Retiring Well: How to Plan for Your Financial Future

Use these tips to arrive at the best savings strategy for yourself and your employees
March 13, 2014

A retirement plan. You know you need one, but the options can be overwhelming and confusing. Here are some tips to help get you going, whether you’re looking out for your financial future, your employees’, or both.

Start by assessing your specific goals and limitations. What do you want to accomplish personally? And what can you afford in terms of money and manpower? Once you know what your own needs and parameters are in relation to retirement, you’ll be able to determine what, if anything, you can offer your employees. Given the number and type of retirement plans available [see information below], though, you’ll probably find that the costs of establishing and administering a plan are less than you think.

Joyce Morningstar, senior wealth manager at Dynamic Wealth Advisors in Scottsdale, Ariz., suggests these steps for moving forward.

• Research your options. The websites of the Internal Revenue Service and the Department of Labor’s Employee Benefits Security Administration are helpful in answering common questions as well as in providing links to publications such as “Taking the Mystery Out of Retirement Planning” (http://1.usa.gov/1m0uuNd) and “Choosing a Retirement Solution for Your Small Business” (http://1.usa.gov/1f3QpPy).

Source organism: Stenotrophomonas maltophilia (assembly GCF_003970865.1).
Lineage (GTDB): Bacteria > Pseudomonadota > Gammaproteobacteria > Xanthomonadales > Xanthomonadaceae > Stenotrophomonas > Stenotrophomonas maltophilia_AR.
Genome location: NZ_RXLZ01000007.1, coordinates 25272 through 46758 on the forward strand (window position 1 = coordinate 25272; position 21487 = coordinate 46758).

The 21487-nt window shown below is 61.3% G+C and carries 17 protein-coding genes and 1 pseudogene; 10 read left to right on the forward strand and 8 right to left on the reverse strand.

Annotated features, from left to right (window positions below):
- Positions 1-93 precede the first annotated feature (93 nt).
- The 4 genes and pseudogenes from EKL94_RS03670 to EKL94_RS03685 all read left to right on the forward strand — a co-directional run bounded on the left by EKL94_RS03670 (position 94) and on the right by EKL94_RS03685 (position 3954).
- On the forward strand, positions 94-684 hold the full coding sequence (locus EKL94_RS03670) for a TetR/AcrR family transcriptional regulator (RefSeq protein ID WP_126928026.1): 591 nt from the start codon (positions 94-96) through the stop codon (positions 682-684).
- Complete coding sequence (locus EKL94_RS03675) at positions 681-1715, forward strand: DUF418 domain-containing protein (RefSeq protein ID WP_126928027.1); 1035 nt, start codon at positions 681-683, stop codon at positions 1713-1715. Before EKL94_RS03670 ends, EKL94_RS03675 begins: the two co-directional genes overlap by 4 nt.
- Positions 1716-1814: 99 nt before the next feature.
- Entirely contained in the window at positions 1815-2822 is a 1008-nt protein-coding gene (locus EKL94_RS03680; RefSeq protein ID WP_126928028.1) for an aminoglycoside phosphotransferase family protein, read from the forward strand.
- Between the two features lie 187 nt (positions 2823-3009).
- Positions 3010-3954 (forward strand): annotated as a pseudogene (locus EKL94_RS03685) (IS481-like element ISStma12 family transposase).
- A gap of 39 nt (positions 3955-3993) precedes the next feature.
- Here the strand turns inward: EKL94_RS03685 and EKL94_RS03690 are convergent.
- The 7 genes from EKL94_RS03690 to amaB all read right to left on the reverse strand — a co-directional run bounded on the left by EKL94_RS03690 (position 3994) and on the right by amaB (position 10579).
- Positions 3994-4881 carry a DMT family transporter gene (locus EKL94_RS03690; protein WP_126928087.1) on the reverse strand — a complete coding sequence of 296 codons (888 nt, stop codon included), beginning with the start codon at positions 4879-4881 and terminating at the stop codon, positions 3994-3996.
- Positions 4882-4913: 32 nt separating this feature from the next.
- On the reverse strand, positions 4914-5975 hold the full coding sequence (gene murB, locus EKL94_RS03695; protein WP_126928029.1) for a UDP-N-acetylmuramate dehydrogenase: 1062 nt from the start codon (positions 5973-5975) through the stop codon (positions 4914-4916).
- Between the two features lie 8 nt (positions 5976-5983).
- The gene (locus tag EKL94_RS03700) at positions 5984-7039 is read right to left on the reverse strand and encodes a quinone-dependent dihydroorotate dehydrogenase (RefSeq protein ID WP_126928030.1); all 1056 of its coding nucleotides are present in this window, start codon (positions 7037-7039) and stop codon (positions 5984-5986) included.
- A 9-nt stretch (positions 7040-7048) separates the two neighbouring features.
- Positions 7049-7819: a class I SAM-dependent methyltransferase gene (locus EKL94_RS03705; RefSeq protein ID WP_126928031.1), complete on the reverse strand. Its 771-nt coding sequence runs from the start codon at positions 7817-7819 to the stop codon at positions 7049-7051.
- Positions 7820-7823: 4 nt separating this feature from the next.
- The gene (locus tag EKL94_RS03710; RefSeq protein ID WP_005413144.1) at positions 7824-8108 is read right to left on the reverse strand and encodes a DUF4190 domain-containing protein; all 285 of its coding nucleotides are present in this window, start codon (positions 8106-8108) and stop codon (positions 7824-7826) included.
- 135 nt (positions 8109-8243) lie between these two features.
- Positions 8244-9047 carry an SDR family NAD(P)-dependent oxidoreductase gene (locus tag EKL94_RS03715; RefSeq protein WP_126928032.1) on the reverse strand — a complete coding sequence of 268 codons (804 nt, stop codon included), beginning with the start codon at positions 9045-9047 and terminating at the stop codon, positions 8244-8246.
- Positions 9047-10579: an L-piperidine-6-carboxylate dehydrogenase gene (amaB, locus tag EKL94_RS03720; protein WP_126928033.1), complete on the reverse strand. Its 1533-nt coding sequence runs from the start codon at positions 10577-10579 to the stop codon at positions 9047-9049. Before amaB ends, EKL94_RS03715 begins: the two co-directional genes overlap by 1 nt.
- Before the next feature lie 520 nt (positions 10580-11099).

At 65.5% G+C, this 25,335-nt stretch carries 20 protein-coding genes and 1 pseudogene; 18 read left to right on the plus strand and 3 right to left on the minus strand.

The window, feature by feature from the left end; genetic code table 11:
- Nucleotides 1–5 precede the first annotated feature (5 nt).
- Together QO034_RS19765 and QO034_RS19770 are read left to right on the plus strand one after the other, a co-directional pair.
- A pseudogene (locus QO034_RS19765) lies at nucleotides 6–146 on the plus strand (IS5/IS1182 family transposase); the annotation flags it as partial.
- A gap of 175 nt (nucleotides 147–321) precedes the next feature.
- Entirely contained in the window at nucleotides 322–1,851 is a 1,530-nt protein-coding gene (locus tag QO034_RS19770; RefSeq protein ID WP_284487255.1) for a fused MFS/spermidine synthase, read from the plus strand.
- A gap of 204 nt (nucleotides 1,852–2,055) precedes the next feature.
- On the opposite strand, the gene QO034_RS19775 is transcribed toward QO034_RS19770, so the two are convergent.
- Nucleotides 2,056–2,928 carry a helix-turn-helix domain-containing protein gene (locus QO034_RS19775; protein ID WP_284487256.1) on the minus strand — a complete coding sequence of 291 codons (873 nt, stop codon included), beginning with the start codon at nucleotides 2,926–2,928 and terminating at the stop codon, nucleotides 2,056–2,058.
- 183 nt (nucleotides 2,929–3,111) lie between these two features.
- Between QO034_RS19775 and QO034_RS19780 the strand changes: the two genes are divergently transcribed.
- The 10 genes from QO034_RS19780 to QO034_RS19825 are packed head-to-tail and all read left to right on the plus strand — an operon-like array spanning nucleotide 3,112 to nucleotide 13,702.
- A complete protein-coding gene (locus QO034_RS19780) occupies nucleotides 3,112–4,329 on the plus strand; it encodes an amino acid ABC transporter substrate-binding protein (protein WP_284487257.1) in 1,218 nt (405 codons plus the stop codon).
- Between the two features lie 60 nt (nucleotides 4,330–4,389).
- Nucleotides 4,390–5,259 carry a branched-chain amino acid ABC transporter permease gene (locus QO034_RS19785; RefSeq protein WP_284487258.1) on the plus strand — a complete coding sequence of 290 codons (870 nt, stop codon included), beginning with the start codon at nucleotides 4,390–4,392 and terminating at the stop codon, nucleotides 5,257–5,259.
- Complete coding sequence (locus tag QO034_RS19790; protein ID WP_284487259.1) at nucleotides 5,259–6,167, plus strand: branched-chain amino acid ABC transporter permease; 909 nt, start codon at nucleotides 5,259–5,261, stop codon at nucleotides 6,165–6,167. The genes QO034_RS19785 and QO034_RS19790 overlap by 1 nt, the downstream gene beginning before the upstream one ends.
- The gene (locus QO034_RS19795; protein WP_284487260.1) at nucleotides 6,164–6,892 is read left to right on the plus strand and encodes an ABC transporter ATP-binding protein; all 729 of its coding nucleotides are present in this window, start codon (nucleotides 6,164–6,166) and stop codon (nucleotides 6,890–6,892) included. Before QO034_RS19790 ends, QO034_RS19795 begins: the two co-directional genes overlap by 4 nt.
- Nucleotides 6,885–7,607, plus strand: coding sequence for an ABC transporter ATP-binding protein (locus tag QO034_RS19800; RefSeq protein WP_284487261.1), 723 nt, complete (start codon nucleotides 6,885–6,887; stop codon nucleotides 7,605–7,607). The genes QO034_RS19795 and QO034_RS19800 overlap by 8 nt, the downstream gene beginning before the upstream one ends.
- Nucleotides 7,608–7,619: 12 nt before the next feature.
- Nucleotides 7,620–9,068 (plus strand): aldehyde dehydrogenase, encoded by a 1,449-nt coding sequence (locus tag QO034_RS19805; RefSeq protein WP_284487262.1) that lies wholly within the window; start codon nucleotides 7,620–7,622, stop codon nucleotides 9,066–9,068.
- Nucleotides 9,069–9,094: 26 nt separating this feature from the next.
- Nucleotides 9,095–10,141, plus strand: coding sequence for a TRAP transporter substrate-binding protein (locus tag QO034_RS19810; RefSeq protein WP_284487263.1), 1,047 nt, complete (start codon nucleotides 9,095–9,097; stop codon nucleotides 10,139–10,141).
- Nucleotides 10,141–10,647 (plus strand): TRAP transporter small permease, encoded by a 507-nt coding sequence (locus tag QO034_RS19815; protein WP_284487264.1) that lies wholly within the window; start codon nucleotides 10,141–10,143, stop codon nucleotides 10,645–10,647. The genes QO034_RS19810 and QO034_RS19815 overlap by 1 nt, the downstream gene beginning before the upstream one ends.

• Define your personal and business goals; make sure they’re compatible with plans you’re considering. Then narrow the options by asking yourself: How consistent is company profitability? How much can I afford? Does the plan that works for my employees also work for me or do I need a separate plan? What manpower and tools are necessary to manage the plan? Who will be eligible?

• Consult a qualified expert to help you select the best plan as well as explain your ongoing responsibilities and how the plan will operate.

In the end, Morningstar says to select a plan that allows you to make meaningful contributions and protects money from creditors and/or business failure.

After enacting a plan, “reassess every two to four years to ensure the plan still matches the needs of your business and participants,” she adds. S


Learn how to take charge of your business and personal finances for security from today onward.

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